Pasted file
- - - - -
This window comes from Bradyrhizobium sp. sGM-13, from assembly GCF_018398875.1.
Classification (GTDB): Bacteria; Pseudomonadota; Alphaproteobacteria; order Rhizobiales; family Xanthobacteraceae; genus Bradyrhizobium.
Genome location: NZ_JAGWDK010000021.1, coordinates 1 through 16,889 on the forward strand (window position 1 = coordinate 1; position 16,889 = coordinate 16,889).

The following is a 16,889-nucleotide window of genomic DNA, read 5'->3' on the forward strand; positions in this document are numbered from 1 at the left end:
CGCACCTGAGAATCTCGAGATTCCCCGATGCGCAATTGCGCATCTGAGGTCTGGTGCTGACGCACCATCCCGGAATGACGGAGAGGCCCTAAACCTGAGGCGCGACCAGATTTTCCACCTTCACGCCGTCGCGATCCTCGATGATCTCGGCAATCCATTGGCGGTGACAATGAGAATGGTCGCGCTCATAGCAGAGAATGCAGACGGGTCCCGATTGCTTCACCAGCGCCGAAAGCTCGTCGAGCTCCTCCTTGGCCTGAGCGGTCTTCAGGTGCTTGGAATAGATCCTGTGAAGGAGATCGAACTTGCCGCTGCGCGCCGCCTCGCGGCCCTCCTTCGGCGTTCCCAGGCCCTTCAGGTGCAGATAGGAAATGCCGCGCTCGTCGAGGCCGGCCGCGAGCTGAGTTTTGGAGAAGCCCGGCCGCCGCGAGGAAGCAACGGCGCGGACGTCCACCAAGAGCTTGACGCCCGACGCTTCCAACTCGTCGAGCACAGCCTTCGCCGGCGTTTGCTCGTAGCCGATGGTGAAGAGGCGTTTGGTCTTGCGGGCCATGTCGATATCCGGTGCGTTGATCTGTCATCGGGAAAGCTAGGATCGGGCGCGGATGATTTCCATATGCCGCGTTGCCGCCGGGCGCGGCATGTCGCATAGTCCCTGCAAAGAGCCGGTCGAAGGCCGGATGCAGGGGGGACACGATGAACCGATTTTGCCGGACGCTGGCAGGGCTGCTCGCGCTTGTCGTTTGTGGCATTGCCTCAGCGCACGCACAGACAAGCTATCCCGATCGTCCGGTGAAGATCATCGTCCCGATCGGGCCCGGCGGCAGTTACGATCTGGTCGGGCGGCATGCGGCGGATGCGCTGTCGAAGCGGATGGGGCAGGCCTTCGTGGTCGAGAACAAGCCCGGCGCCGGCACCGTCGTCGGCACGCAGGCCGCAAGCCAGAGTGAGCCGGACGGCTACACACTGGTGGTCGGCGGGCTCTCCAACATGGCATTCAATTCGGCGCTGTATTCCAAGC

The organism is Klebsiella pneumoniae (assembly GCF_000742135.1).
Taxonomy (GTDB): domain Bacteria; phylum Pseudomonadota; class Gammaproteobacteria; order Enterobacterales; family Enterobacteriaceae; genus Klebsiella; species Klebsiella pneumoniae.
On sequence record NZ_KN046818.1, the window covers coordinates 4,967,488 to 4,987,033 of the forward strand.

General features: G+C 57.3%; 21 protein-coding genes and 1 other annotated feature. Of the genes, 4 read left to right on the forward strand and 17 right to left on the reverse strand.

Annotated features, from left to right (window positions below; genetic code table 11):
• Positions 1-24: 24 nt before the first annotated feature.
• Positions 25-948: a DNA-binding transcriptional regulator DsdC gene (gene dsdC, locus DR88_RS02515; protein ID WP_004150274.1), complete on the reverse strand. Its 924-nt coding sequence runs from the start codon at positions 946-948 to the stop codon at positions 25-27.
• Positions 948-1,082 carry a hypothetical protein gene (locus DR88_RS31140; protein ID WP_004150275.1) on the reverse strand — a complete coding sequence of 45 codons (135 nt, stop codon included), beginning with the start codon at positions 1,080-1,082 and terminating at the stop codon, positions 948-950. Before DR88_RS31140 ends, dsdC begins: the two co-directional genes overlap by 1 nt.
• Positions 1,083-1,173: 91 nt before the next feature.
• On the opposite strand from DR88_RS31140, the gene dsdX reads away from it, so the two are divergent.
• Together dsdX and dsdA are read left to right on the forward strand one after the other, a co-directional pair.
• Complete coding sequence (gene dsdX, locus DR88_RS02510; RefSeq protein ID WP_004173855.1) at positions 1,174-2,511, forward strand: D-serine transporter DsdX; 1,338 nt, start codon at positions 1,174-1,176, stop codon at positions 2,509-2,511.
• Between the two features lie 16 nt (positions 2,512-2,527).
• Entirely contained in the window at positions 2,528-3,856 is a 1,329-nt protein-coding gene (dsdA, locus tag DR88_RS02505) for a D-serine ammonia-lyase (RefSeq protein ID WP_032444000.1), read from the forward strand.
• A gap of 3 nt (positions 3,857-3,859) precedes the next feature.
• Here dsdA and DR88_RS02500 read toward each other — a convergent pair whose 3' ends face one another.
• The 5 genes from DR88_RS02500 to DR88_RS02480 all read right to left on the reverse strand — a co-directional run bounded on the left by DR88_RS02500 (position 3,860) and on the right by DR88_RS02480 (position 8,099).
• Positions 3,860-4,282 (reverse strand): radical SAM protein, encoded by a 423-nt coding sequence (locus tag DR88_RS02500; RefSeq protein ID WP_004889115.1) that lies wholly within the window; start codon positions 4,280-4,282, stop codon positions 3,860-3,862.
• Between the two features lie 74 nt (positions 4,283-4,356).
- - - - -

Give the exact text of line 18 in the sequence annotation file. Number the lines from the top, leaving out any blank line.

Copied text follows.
• Between the two features lie 16 nt (positions 2,512-2,527).